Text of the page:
First, what exactly did Peter Hain spend over a £100,000 on? Stamps? Helicopters? Lunches for friends? Brown envelopes? Hairdressing? Fake tan? The list is endless (and the truth likely to be just as bizarre). And secondly, if he has to go (and is there any alternative, although staying may give a new meaning to brazening it out), will Harriet Harman and Wendy Alexander be forced to follow suit? (Ben Brogan thought so early this afternoon; although his take on the story this evening was that “barring a bombshell, Mr Hain will carry on while the Parliamentary investigation runs its course. Mr Brown may then take the opportunity of his first reshuffle, after the May elections, to drop him from the Cabinet before the verdict comes in.” Read the whole post).
Question: “Why did Peter Hain do quite so badly in Labour’s Deputy Leadership contest, notwithstanding the amount he spent?” Answer: “Because he is a deeply unattractive prig.”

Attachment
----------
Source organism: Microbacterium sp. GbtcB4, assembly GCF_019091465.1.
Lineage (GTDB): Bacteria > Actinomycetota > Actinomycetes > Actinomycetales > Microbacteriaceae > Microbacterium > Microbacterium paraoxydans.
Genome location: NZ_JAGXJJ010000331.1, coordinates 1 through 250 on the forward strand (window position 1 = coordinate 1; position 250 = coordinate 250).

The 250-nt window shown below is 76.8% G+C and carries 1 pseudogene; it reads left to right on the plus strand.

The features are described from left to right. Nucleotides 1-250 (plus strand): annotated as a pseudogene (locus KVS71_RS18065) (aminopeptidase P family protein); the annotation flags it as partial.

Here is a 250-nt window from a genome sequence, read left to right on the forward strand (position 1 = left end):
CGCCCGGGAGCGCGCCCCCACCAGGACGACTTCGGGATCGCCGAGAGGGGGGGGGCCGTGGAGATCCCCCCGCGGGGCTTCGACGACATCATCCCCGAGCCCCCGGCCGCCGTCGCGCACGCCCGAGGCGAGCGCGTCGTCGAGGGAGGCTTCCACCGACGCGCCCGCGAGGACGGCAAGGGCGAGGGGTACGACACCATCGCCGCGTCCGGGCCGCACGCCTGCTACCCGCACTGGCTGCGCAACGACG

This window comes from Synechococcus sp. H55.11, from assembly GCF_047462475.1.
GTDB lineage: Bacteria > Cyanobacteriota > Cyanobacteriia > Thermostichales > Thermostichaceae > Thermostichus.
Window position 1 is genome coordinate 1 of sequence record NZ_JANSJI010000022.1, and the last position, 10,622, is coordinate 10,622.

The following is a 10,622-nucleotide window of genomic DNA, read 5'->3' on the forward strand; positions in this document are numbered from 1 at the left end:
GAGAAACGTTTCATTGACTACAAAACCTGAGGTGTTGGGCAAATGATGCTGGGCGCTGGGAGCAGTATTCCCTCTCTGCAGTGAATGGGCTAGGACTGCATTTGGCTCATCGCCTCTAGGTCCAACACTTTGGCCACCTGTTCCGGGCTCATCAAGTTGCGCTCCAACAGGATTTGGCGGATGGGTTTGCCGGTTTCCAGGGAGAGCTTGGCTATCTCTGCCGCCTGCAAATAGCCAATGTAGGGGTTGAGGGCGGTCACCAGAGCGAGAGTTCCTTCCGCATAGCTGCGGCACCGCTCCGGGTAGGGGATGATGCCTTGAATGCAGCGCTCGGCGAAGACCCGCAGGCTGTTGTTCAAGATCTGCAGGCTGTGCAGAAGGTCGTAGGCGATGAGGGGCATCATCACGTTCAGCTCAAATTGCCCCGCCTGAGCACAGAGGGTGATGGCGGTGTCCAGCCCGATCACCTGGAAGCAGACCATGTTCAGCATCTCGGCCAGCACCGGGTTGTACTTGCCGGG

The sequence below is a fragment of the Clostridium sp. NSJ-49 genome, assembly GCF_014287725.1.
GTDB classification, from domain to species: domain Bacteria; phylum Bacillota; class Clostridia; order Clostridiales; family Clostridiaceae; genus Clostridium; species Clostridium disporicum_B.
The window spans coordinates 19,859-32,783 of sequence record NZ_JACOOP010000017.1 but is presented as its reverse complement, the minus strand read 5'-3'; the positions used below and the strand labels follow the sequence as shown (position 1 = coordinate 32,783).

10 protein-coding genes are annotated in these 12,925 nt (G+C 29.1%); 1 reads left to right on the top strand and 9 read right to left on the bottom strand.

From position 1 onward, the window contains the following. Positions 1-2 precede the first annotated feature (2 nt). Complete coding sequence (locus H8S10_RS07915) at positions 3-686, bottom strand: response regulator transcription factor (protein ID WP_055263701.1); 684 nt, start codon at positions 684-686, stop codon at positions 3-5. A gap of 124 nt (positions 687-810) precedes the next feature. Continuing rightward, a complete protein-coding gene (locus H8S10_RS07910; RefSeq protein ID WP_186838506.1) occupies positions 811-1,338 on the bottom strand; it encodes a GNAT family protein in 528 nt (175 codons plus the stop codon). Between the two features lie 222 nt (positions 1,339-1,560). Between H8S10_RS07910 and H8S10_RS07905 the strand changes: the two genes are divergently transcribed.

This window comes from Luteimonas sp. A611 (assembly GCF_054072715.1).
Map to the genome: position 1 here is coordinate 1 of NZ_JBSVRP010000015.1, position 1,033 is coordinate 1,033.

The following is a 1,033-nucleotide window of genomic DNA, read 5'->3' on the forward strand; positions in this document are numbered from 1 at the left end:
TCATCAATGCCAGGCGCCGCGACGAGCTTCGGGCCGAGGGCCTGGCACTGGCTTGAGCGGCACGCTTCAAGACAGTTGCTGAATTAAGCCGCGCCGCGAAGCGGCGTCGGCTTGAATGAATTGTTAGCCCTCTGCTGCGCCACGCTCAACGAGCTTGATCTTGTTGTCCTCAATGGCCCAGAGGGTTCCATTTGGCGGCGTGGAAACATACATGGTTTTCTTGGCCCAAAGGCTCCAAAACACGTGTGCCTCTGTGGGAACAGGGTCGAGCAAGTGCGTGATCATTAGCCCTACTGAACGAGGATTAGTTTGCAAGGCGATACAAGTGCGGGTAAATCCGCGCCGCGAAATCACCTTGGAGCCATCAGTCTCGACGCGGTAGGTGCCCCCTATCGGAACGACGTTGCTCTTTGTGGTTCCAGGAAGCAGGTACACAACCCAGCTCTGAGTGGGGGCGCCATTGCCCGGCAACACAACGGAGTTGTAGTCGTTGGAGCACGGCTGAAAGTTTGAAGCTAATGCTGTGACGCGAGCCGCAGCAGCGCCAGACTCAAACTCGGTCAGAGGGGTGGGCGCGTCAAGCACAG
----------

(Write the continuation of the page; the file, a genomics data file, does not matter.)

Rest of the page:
Many years ago one of my best friends, just called to the Bar, was stopped by the police in Battersea for jumping a red light on his Honda 50. Asked if he had anything to say, his answer, later read out by a humourless policeman to the South London magistrates, was, “It’s all right officer, it’s a fair cop. You’ve got me bang to rights. Will I do time?”. Peter Hain has been slightly less forthcoming but he has said sorry. In the wonderful world of New(ish) Labour, saying sorry is, it seems, all you have to say. Well this is the case if one of the Work and Pensions Secretary’s ex-bag carriers, the MP for somewhere or other in Wales, is to believed (interviewed on Radio 4’s PM earlier this evening). Apparently we are all meant to admire Peter Hain’s openness and the fact that he has owned up to being less than scrupulous about his record keeping. It is not very impressive, but still sufficient to earn him the continuing support of that pillar of rectitude, Gordon Brown. What is perhaps even more suprising is the amount Hain spent. Alex Barker wrote in this morning’s FT that “Labour figures have been at a loss to explain how Mr Hain spent so much in the deputy leadership campaign – he significantly outspent all of his rivals – while losing so badly. He came fifth in a race won by Harriet Harman.” Even if he did outspend the others, together they must have wasted a great deal of money on a contest for a non-job . . . and these are the people who govern us.